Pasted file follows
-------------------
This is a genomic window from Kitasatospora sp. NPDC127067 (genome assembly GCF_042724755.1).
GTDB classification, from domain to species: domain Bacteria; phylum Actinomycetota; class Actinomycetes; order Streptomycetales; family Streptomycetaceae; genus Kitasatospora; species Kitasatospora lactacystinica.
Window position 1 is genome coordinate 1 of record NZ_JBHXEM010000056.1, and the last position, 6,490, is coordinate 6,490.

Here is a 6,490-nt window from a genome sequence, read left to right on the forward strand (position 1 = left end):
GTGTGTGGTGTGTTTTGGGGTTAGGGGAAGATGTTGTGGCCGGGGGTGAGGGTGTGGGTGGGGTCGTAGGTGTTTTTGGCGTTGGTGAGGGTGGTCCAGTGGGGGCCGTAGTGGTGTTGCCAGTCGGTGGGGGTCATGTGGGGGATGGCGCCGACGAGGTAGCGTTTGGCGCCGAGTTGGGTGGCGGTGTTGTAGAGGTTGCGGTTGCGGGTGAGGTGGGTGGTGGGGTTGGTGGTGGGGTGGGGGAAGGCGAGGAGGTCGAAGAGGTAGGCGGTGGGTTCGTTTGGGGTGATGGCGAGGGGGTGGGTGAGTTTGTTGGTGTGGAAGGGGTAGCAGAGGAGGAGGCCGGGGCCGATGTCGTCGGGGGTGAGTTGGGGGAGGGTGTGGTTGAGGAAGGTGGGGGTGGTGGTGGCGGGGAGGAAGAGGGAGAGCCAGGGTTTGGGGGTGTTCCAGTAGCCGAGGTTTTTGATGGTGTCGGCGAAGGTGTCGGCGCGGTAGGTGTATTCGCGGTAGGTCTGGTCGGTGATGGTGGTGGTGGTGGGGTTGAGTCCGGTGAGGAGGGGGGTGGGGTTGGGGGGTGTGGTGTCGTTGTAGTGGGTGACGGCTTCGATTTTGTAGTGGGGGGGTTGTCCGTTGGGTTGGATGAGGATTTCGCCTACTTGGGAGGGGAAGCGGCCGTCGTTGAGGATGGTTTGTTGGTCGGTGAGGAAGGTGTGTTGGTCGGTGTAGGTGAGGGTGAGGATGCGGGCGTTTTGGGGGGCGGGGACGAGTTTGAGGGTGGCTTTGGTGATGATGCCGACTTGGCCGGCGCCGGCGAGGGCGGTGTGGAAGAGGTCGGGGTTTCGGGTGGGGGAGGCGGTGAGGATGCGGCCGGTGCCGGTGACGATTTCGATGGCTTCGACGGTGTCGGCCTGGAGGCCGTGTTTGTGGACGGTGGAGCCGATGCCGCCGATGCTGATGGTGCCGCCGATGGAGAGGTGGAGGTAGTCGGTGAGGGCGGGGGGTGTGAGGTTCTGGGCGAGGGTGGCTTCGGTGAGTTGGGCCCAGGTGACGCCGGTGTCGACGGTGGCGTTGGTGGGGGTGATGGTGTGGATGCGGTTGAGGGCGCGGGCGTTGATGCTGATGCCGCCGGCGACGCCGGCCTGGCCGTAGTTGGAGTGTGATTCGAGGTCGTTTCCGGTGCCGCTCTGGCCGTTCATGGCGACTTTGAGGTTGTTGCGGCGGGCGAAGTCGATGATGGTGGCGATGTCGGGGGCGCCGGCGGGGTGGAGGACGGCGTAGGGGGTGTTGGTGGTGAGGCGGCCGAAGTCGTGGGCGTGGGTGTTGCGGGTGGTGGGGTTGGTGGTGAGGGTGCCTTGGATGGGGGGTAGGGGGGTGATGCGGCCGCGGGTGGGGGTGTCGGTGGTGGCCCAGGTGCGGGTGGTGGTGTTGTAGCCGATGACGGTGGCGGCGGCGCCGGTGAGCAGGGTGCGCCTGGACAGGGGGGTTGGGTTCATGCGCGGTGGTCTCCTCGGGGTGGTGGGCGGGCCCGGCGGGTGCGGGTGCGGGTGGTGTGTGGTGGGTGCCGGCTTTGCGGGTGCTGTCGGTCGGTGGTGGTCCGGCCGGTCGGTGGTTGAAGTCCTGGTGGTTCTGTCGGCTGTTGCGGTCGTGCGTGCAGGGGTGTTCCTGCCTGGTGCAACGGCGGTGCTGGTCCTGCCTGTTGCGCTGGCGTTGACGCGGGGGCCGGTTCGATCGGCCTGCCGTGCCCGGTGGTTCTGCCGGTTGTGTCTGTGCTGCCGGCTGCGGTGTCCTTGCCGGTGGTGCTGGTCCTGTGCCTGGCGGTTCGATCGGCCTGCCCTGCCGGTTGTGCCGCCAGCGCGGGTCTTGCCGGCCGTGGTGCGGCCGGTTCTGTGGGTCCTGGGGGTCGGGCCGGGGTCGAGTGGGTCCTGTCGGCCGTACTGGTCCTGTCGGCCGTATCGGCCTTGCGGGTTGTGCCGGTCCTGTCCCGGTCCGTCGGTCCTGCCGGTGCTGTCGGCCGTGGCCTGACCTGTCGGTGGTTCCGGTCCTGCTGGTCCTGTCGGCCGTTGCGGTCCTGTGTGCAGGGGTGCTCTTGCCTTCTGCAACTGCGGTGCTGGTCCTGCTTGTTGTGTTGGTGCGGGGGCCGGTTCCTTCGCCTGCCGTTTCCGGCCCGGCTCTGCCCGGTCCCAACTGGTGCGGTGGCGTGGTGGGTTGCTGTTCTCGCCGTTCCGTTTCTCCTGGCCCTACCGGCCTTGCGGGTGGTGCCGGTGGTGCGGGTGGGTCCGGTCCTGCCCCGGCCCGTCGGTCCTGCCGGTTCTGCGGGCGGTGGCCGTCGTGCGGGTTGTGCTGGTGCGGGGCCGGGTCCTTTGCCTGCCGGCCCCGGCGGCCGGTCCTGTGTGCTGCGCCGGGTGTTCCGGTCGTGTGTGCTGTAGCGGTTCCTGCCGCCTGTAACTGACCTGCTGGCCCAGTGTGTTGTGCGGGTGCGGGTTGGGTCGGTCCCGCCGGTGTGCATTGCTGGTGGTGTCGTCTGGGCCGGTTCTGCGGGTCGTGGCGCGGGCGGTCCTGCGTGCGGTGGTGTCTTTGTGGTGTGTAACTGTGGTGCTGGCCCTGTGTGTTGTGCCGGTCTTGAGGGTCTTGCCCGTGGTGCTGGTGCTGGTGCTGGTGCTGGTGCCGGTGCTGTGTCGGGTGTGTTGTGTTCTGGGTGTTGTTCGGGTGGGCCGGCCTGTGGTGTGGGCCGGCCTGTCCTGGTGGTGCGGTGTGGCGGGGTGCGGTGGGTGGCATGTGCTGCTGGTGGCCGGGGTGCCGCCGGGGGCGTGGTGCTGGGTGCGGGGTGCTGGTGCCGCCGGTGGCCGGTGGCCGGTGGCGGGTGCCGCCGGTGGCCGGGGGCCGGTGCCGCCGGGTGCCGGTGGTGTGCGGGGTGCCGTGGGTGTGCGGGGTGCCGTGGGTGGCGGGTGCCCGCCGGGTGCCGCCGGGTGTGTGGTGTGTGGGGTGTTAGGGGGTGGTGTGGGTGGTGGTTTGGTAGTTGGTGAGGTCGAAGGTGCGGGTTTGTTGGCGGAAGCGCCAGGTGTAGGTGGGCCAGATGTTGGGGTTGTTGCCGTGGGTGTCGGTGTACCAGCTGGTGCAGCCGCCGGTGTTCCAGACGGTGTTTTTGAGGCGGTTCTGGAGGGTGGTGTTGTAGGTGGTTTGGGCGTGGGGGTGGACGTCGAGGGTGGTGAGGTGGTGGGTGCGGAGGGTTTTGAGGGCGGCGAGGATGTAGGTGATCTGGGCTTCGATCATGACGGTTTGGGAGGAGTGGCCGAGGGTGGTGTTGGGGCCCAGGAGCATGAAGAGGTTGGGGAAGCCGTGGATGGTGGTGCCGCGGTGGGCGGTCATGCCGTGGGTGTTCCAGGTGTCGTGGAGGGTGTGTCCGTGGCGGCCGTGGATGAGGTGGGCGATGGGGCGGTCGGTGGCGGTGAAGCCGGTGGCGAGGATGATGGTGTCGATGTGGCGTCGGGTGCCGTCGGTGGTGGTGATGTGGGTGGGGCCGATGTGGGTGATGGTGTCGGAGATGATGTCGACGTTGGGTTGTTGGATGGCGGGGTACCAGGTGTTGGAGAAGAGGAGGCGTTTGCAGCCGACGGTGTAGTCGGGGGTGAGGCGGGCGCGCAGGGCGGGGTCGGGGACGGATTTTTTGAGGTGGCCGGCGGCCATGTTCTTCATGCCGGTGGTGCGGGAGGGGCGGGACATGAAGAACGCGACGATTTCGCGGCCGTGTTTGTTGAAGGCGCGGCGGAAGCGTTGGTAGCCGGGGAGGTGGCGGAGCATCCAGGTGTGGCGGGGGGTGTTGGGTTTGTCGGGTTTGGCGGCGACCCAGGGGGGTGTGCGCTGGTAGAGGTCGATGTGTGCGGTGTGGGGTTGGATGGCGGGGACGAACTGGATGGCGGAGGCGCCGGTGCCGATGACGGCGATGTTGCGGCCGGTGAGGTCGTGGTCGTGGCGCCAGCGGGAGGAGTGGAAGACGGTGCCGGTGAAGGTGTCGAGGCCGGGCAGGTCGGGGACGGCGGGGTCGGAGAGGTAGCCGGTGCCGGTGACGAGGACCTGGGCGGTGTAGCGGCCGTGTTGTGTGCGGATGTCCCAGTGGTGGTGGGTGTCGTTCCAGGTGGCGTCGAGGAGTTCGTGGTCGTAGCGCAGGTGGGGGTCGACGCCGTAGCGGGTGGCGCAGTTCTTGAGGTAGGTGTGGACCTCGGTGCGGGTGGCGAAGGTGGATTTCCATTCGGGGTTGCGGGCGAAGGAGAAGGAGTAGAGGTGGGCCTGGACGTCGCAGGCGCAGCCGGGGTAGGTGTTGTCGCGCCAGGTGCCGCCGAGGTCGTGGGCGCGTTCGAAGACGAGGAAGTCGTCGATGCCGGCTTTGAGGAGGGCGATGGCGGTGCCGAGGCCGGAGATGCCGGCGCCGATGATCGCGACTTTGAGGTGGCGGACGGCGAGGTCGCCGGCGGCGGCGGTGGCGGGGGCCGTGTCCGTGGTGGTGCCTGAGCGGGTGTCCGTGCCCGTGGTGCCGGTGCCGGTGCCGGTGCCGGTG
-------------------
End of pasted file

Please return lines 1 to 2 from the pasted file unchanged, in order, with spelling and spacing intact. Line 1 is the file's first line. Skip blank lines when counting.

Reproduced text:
This is a genomic window from Kitasatospora sp. NPDC127067 (genome assembly GCF_042724755.1).
GTDB classification, from domain to species: domain Bacteria; phylum Actinomycetota; class Actinomycetes; order Streptomycetales; family Streptomycetaceae; genus Kitasatospora; species Kitasatospora lactacystinica.